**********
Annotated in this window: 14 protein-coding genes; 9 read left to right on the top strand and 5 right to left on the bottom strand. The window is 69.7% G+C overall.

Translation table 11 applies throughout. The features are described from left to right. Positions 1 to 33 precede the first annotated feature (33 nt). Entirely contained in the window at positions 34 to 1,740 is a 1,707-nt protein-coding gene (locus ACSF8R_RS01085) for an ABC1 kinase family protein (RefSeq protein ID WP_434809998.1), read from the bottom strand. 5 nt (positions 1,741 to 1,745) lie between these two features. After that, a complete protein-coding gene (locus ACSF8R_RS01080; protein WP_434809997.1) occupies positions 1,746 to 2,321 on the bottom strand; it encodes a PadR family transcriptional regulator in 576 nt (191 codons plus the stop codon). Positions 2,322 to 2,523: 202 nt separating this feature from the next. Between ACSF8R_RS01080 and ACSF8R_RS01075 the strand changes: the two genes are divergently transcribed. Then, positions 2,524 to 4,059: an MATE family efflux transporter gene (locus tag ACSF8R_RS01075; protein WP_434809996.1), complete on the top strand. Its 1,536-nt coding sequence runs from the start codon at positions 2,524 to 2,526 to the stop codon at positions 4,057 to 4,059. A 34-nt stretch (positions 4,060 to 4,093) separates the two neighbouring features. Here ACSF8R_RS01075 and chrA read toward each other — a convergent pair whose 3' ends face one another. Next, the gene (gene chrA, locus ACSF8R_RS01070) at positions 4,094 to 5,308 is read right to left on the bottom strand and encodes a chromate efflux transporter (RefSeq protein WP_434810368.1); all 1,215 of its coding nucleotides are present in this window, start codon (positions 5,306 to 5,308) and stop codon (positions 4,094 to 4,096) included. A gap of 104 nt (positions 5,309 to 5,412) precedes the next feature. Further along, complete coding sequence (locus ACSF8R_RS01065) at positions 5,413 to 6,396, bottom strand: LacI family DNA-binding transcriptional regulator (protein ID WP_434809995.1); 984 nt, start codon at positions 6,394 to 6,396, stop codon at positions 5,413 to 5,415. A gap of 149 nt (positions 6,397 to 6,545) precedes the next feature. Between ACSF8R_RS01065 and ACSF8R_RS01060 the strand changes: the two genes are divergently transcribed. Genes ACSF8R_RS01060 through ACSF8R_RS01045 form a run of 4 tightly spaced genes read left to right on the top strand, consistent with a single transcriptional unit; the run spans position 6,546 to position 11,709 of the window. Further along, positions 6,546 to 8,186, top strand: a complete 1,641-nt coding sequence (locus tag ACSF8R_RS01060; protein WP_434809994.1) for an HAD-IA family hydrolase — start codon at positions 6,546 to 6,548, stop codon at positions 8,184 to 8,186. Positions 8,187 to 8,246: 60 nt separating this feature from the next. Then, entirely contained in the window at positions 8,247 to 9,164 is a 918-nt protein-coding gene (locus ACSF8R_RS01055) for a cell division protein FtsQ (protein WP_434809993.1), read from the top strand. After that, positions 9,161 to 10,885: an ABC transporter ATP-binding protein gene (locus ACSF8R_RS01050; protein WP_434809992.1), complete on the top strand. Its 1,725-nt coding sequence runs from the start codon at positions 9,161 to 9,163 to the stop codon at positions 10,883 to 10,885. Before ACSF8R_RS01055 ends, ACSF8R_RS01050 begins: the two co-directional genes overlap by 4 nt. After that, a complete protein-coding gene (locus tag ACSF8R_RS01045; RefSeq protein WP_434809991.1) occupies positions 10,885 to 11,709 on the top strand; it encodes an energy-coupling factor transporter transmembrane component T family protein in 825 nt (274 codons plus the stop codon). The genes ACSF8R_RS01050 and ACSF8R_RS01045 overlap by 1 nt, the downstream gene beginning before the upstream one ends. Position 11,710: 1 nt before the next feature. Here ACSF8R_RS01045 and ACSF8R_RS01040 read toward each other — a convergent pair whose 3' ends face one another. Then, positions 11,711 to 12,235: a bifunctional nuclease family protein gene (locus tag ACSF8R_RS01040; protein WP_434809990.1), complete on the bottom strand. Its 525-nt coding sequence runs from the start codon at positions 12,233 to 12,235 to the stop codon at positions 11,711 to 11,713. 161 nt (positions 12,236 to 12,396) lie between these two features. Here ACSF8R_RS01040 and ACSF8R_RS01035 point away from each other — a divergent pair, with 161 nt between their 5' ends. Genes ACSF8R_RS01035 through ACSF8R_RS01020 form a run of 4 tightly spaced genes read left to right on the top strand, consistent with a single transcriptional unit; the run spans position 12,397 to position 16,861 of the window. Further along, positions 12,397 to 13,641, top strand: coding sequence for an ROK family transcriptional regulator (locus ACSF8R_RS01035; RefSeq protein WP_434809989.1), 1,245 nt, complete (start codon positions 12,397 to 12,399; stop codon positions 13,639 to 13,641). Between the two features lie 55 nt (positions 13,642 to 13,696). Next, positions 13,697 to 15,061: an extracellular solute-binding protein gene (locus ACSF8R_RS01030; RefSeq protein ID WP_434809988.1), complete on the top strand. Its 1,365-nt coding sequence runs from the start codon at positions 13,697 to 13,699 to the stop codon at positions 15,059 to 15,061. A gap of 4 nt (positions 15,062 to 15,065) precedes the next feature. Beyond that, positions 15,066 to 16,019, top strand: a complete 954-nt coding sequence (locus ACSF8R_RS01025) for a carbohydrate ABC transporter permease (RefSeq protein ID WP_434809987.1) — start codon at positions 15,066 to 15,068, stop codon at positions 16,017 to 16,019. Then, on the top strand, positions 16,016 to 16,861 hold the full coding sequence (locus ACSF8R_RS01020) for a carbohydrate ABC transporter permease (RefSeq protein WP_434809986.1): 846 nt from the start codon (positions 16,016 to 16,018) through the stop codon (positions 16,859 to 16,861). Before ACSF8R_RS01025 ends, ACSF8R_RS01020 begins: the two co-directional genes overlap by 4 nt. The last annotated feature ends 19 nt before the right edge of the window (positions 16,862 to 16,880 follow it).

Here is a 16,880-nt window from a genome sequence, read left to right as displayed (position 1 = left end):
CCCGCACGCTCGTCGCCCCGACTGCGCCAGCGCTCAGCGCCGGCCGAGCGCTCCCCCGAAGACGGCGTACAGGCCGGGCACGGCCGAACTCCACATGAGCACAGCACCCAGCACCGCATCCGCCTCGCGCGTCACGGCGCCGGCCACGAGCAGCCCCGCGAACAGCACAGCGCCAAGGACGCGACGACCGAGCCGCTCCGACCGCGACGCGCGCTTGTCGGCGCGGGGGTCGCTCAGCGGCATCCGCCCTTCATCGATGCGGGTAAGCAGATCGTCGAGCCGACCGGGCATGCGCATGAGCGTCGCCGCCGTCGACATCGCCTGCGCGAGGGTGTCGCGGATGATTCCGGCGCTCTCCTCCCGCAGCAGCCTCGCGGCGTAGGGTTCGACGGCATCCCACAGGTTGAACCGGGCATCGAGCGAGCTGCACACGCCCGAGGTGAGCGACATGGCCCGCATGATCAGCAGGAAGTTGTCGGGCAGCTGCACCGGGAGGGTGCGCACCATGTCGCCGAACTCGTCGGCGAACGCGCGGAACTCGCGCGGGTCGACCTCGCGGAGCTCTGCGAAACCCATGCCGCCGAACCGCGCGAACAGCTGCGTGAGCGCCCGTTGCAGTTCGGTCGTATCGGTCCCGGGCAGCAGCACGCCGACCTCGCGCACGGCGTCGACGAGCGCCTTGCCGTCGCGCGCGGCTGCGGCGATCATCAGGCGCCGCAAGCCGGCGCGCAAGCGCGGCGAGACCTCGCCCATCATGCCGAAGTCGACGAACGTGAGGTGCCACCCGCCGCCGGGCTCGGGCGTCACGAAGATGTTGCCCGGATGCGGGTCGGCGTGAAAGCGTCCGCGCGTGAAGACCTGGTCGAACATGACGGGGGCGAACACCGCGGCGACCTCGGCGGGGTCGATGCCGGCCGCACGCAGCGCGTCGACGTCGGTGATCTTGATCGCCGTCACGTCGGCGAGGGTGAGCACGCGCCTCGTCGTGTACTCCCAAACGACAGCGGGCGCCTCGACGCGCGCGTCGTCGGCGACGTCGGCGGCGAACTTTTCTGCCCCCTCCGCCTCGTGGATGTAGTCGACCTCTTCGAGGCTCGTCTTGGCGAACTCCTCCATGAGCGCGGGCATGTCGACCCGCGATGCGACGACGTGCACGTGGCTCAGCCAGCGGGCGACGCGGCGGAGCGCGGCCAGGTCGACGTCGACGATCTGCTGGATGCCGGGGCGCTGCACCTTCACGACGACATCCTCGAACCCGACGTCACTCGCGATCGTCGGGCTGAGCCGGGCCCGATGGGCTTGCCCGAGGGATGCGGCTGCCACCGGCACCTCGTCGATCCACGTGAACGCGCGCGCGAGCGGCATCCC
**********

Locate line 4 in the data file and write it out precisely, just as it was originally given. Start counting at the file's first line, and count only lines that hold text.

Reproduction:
CCCGCACGCTCGTCGCCCCGACTGCGCCAGCGCTCAGCGCCGGCCGAGCGCTCCCCCGAAGACGGCGTACAGGCCGGGCACGGCCGAACTCCACATGAGCACAGCACCCAGCACCGCATCCGCCTCGCGCGTCACGGCGCCGGCCACGAGCAGCCCCGCGAACAGCACAGCGCCAAGGACGCGACGACCGAGCCGCTCCGACCGCGACGCGCGCTTGTCGGCGCGGGGGTCGCTCAGCGGCATCCGCCCTTCATCGATGCGGGTAAGCAGATCGTCGAGCCGACCGGGCATGCGCATGAGCGTCGCCGCCGTCGACATCGCCTGCGCGAGGGTGTCGCGGATGATTCCGGCGCTCTCCTCCCGCAGCAGCCTCGCGGCGTAGGGTTCGACGGCATCCCACAGGTTGAACCGGGCATCGAGCGAGCTGCACACGCCCGAGGTGAGCGACATGGCCCGCATGATCAGCAGGAAGTTGTCGGGCAGCTGCACCGGGAGGGTGCGCACCATGTCGCCGAACTCGTCGGCGAACGCGCGGAACTCGCGCGGGTCGACCTCGCGGAGCTCTGCGAAACCCATGCCGCCGAACCGCGCGAACAGCTGCGTGAGCGCCCGTTGCAGTTCGGTCGTATCGGTCCCGGGCAGCAGCACGCCGACCTCGCGCACGGCGTCGACGAGCGCCTTGCCGTCGCGCGCGGCTGCGGCGATCATCAGGCGCCGCAAGCCGGCGCGCAAGCGCGGCGAGACCTCGCCCATCATGCCGAAGTCGACGAACGTGAGGTGCCACCCGCCGCCGGGCTCGGGCGTCACGAAGATGTTGCCCGGATGCGGGTCGGCGTGAAAGCGTCCGCGCGTGAAGACCTGGTCGAACATGACGGGGGCGAACACCGCGGCGACCTCGGCGGGGTCGATGCCGGCCGCACGCAGCGCGTCGACGTCGGTGATCTTGATCGCCGTCACGTCGGCGAGGGTGAGCACGCGCCTCGTCGTGTACTCCCAAACGACAGCGGGCGCCTCGACGCGCGCGTCGTCGGCGACGTCGGCGGCGAACTTTTCTGCCCCCTCCGCCTCGTGGATGTAGTCGACCTCTTCGAGGCTCGTCTTGGCGAACTCCTCCATGAGCGCGGGCATGTCGACCCGCGATGCGACGACGTGCACGTGGCTCAGCCAGCGGGCGACGCGGCGGAGCGCGGCCAGGTCGACGTCGACGATCTGCTGGATGCCGGGGCGCTGCACCTTCACGACGACATCCTCGAACCCGACGTCACTCGCGATCGTCGGGCTGAGCCGGGCCCGATGGGCTTGCCCGAGGGATGCGGCTGCCACCGGCACCTCGTCGATCCACGTGAACGCGCGCGCGAGCGGCATCCC